Radio Waves daily blog by Two Dollar Radio indie book publisher


China and the Imprisoned Hong Kong Booksellers



There seems to be a persistent trickle of news regarding blatant and shocking human rights violations that persist to this day in China. I've seen the documentary about Ai Weiwei, Never Sorry, and was directly made aware of the government's continuing censorship when we published Xiaoda Xiao's books, the novel The Cave Man and his memoir, The Visiting Suit: Stories From My Prison Life.

Xiao was inspired to write about his experience in one of Mao's labor prisons, where he spent seven years in a stone quarry as punishment for accidentally tearing a poster of Mao, after being freed and encountering a popular version of prison literature that romanticized the experience. It was his intention to portray an accurate representation of what life was like in a Chinese labor prison.

The Visiting Suit by Xiaoda Xiao (Two Dollar Radio)At the time we were about to publish The Visiting Suit, I had heard that the government still censored publishers and writers, which surprised me. As a publisher, we receive queries from printers constantly, from those based domestically and abroad. I decided to see whether a Chinese printer would print The Visiting Suit for us. Not surprisingly, they refused, and I can't blame them, because doing so would mean that they would be punished. Printers in China employ censors to review work that they're about to print to ensure it won't antagonize the government party.

Last year, Chinese authorities quietly apprehended five booksellers and publishers, snatching them from Hong Kong, China, and Thailand, and then detaining and torturing them. They were arrested for their connection to a series of books banned in China, that pertain to "gossipy accounts of the private lives of senior Communist Party figures."

Lam Wing-kee, who was tortured by his Chinese captors fishing for information on Chinese citizens who had purchased copies of the gossip books from Lam's Hong Kong bookshop, managed to escape custody. He had been returned to Hong Kong from China in order to retrieve a list of customers, the Chinese authorities expecting him to return, which he did not.

Lam said in a statement:

"I also want to tell the whole world. This isn’t about me, this isn’t about a bookstore. This is about everyone. This is the bottom line of the Hong Kong people. This is Hong Kongers’ bottom line—Hong Kongers will not bow down before brute force.”

There are still Hong Kong booksellers imprisoned in China, and the daughter of one, Gui Minhai, testified to Congress in May about her father's detention. The Senate's Congressional-Executive Commission on China released a statement calling the detentions "illegal," adding they will "have serious economic and security implications."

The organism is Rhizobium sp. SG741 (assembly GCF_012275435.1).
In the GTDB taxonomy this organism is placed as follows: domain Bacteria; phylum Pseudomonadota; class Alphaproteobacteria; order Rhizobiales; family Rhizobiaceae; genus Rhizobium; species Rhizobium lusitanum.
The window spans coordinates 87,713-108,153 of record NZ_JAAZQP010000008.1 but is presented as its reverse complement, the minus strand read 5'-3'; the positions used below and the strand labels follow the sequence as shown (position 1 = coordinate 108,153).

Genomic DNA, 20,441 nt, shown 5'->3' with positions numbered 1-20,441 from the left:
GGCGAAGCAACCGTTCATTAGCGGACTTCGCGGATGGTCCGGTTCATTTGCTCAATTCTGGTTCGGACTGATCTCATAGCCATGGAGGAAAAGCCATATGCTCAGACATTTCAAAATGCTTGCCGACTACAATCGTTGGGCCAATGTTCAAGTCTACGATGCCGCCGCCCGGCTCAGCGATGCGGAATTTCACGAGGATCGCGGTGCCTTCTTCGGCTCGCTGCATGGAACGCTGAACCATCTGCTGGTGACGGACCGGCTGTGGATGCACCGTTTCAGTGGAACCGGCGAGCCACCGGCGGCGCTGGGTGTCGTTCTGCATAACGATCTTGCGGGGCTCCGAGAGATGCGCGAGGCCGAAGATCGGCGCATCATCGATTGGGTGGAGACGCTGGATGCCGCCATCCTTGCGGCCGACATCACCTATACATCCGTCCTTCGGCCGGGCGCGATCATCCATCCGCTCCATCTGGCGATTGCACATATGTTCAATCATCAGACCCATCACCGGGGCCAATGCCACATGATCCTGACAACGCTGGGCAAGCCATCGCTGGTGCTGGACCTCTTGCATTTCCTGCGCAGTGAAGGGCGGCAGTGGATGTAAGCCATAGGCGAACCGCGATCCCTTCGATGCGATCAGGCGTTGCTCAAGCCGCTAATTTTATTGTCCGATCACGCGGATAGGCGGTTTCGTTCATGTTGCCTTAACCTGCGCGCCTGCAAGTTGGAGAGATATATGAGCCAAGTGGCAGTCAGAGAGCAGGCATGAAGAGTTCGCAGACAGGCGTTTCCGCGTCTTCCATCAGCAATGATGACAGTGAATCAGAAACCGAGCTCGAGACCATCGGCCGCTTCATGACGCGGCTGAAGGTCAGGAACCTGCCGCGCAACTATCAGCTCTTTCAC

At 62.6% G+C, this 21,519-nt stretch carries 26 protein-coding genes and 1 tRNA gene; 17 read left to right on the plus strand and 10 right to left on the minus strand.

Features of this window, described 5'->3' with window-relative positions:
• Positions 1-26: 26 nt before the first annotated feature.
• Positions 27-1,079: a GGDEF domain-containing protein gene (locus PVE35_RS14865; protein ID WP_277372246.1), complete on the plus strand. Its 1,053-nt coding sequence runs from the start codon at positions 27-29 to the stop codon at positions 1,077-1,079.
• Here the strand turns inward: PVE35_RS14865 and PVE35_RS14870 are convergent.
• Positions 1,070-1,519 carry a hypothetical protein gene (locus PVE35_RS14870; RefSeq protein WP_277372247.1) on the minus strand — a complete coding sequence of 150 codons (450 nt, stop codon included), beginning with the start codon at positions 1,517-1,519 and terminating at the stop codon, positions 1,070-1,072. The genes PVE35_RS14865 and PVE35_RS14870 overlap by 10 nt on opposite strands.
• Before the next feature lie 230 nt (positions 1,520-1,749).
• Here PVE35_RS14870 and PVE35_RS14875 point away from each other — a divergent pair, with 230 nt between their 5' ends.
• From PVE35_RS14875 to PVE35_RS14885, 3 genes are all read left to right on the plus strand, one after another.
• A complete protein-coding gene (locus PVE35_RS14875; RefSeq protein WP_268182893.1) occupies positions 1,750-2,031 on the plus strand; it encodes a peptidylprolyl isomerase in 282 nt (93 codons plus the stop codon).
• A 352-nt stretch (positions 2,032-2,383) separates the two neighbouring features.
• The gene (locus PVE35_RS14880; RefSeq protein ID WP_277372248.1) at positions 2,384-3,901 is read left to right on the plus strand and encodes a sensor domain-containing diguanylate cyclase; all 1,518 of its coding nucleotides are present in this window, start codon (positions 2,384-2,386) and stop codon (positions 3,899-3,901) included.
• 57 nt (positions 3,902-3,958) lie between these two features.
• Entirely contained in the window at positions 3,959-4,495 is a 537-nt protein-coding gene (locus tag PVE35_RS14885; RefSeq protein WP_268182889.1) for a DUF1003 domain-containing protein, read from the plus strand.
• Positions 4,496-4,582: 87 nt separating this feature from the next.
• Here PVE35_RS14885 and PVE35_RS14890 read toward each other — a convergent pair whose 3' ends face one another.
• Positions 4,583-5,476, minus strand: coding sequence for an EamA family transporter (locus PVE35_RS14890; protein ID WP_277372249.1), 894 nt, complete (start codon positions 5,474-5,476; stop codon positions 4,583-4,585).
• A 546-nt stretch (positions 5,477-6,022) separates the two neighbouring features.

After we published Xiao's books, he returned to China for the first time in many years. He had a small reunion with friends he had from the labor prison. Once he returned to the U.S., I asked him how it went. It was a success, he thought, because neither he or his friends had been followed or detained.

SaveSave
Previous post Next Post

Comments

Let us know what you think here:

Hi there!

Two Dollar Radio is a family-run outfit founded in 2005 with the mission to reaffirm the cultural and artistic spirit of the publishing industry. We aim to do this by presenting bold works of literary merit, each book, individually and collectively, providing a sonic progression that we believe to be too loud to ignore. Check out the ABOUT US section to read more...

Radio Waves daily blog by Two Dollar Radio indie book publisher

Latest posts

  • On the Dial | Independent Bookstore Day

    Independent presses (like us) and independent bookstores (opposite Barnes & Noble$$) go together like peas and carrots. Independent Bookstore Day "is a one-day national party that takes place at indie bookstores across the country on the last Saturday in April. Every store... Read more →

  • The Death-Rattle of Culture | 4/21/17

    4.20, man. Check out this definitive list of the best things to watch while stoned. 'First protest in space' targets Trump 'F-Bomb' and 'Photobomb' and the English Dictionary Watch Stephen Cobert say "goodbye" to Bill O'Reilly C O A C... Read more →

  • Design of the Week | Lemon Cotton Candy Sunset

    Richard Edward's (fka Margot & the Nuclear So and So's) new album Lemon Cotton Candy Sunset is officially here. I pre-ordered the album via Joyful Noise Recordings and received my copy before its release on April 1. I've been pretty... Read more →